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Gd-enhanced MRI improves diagnostic accuracy in polymyalgia rheumatica

By 26th November 2019No Comments

According to new research findings presented at the recent 2019 ACR/ARP Annual Meeting, the use of gadolinium-enhanced MRI in shoulders of patients with polymyalgia rheumatica may contribute to more accurate diagnosis and prediction of recurrence. Gd-enhanced MRI displayed capsulitis, rotator cuff tendinitis and focal osteitis in shoulders that were relatively specific to patients with polymyalgia rheumatica.

PMR is a chronic musculoskeletal disorder that causes aching and stiffness about the upper arms, neck, lower back and thighs. It is a common cause of widespread aching and stiffness that affects adults over the age of 50, especially Caucasians. Because PMR does not often cause swollen joints, it may be hard to recognize. PMR is clinically diagnosed based on symptoms, but accurate diagnosis is difficult because the symptoms may occur in many other rheumatic diseases. While MRI may visualize bone and muscle lesions, its application in PMR has not been established, so a cross-sectional, follow-up study was carried out to evaluate Gd-enhanced MRI in the shoulder of PMR patients to assess whether it could improve diagnostic accuracy.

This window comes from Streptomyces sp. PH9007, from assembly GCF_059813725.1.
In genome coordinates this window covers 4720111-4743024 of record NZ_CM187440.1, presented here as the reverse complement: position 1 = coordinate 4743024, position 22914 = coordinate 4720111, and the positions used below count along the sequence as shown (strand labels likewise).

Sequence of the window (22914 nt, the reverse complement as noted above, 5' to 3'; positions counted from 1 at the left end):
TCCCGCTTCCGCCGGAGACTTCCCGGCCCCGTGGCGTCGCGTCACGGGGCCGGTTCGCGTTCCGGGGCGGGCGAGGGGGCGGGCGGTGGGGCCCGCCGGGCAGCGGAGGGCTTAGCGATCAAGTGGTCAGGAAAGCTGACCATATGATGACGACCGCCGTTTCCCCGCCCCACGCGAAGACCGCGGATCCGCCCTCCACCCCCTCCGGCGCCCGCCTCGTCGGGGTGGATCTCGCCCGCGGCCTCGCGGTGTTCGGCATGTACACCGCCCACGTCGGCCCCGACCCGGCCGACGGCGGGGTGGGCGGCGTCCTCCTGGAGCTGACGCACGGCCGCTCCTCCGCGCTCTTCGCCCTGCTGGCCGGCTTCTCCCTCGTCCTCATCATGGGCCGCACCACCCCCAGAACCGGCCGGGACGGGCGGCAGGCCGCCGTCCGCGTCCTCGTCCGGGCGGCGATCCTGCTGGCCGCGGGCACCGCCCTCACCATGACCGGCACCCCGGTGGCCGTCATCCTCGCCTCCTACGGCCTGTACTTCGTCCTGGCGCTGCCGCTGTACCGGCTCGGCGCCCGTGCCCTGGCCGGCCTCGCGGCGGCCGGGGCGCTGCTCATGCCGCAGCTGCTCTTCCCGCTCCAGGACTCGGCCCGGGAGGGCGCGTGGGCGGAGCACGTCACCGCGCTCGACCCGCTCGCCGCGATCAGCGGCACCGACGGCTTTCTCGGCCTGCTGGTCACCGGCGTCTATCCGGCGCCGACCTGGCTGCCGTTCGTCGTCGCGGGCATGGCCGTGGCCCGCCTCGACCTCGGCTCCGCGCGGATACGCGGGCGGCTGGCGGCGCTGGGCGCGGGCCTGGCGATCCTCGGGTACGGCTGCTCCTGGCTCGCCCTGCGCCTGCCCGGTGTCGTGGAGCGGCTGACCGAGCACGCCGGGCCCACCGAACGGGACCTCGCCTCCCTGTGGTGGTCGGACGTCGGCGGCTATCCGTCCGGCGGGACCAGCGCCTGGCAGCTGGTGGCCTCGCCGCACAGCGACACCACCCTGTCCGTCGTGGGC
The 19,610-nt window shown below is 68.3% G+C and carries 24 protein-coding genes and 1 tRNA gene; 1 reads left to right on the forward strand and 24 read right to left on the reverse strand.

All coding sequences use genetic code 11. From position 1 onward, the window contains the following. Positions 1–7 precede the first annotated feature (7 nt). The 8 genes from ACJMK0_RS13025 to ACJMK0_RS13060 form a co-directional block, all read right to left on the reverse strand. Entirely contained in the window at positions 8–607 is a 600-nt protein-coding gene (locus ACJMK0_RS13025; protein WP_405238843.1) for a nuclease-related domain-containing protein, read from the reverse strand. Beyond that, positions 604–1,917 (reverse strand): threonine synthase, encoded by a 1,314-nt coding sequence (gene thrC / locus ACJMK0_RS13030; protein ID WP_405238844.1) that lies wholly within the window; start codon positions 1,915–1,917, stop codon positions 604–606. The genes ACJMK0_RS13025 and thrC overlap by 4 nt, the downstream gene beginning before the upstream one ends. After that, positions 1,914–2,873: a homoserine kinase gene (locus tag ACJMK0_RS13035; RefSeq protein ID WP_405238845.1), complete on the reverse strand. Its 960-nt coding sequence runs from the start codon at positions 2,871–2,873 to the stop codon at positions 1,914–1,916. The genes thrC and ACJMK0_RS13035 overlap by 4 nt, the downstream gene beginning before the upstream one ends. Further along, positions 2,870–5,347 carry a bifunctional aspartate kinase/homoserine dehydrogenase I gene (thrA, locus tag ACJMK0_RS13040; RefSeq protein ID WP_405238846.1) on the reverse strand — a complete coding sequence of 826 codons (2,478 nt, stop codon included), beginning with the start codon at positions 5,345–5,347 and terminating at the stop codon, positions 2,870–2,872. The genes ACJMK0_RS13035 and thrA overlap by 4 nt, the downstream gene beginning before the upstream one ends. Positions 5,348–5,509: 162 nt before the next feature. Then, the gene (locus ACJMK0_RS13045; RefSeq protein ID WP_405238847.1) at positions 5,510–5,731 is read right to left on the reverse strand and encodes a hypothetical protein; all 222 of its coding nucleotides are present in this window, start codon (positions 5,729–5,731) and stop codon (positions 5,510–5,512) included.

The diagnosis of PMR remains challenging. Bird’s Classification Criteria composed of the combination of clinical symptoms is highly sensitive but is low in specificity and requires careful diagnosis of exclusion,” says Dr. Kazuro Kamada, a rheumatologist at Tomakomai City Hospital in Japan, and the study’s lead author. “The EULAR/ACR Provisional Classification Criteria using ultrasound findings improve specificity, but the sensitivity was not enough. So, we need a new diagnostic tool with high specificity and sensitivity for PMR.

Participants in the study included 175 patients with bilateral shoulder pain who fulfilled the Bird classification criteria for PMR. Out of these, 137 patients received both Gd-enhanced MRI and ultrasonography on their shoulders. At least two rheumatologists diagnosed PMR in 58 of the patients, and independent radiologists evaluated their MRI and ultrasonography findings. The findings showed that PMR patients had significant enhancement of joint capsule or rotator cuff tendon and focal bone edema in humerus heads.

MRI had 76 percent sensitivity and 85 percent specificity, higher than  ultrasonography, which had 50 percent sensitivity and 72 percent specificity. These findings led the study’s authors to conclude that Gd-enhanced MRI of the shoulder can play a useful clinical role in patients with PMR. “Rheumatologists will diagnose PMR with confidence using gadolinium-enhanced MRI with high sensitivity and specificity, which will lead to decreasing misdiagnosis of PMR,” says Dr. Kamada. “Moreover, rheumatologists can consider using disease-modifying anti-rheumatic drugs from the early stage for PMR patients if recurrences can be predicted by Gd-enhanced MRI. We are going to validate the results in a larger cohort in order to optimize and standardize the Gd-enhanced MRI procedure for PMR to apply in real-world clinical practice.”